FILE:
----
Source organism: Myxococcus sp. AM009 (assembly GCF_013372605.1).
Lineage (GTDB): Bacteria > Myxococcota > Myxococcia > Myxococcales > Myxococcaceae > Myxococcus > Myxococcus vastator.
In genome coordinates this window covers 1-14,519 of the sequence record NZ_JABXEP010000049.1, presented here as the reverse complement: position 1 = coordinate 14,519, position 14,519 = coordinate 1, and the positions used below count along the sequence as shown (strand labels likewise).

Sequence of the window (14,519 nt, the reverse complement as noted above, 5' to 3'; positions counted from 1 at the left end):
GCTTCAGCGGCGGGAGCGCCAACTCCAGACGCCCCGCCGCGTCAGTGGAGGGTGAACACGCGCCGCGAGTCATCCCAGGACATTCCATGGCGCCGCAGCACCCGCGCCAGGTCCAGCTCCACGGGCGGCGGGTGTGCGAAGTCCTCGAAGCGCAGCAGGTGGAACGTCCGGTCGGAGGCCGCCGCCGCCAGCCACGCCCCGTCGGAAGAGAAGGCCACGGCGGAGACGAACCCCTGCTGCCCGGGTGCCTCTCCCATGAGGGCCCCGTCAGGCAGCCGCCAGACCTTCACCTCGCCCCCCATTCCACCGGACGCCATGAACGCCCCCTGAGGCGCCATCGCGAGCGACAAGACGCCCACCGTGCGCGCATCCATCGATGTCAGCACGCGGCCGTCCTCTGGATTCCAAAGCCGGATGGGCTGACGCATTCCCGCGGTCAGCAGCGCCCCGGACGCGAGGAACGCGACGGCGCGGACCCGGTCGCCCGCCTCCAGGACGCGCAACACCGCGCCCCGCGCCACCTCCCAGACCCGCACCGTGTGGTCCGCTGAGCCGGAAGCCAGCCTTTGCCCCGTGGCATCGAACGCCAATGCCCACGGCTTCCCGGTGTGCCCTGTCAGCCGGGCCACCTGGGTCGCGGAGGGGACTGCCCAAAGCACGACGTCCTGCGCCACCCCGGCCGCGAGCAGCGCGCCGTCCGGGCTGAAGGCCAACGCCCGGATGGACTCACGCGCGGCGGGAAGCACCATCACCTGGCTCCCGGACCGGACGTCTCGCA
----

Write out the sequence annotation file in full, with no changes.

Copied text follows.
Source organism: Myxococcus sp. AM009 (assembly GCF_013372605.1).
Lineage (GTDB): Bacteria > Myxococcota > Myxococcia > Myxococcales > Myxococcaceae > Myxococcus > Myxococcus vastator.
In genome coordinates this window covers 1-14,519 of the sequence record NZ_JABXEP010000049.1, presented here as the reverse complement: position 1 = coordinate 14,519, position 14,519 = coordinate 1, and the positions used below count along the sequence as shown (strand labels likewise).

Sequence of the window (14,519 nt, the reverse complement as noted above, 5' to 3'; positions counted from 1 at the left end):
GCTTCAGCGGCGGGAGCGCCAACTCCAGACGCCCCGCCGCGTCAGTGGAGGGTGAACACGCGCCGCGAGTCATCCCAGGACATTCCATGGCGCCGCAGCACCCGCGCCAGGTCCAGCTCCACGGGCGGCGGGTGTGCGAAGTCCTCGAAGCGCAGCAGGTGGAACGTCCGGTCGGAGGCCGCCGCCGCCAGCCACGCCCCGTCGGAAGAGAAGGCCACGGCGGAGACGAACCCCTGCTGCCCGGGTGCCTCTCCCATGAGGGCCCCGTCAGGCAGCCGCCAGACCTTCACCTCGCCCCCCATTCCACCGGACGCCATGAACGCCCCCTGAGGCGCCATCGCGAGCGACAAGACGCCCACCGTGCGCGCATCCATCGATGTCAGCACGCGGCCGTCCTCTGGATTCCAAAGCCGGATGGGCTGACGCATTCCCGCGGTCAGCAGCGCCCCGGACGCGAGGAACGCGACGGCGCGGACCCGGTCGCCCGCCTCCAGGACGCGCAACACCGCGCCCCGCGCCACCTCCCAGACCCGCACCGTGTGGTCCGCTGAGCCGGAAGCCAGCCTTTGCCCCGTGGCATCGAACGCCAATGCCCACGGCTTCCCGGTGTGCCCTGTCAGCCGGGCCACCTGGGTCGCGGAGGGGACTGCCCAAAGCACGACGTCCTGCGCCACCCCGGCCGCGAGCAGCGCGCCGTCCGGGCTGAAGGCCAACGCCCGGATGGACTCACGCGCGGCGGGAAGCACCATCACCTGGCTCCCGGACCGGACGTCTCGCA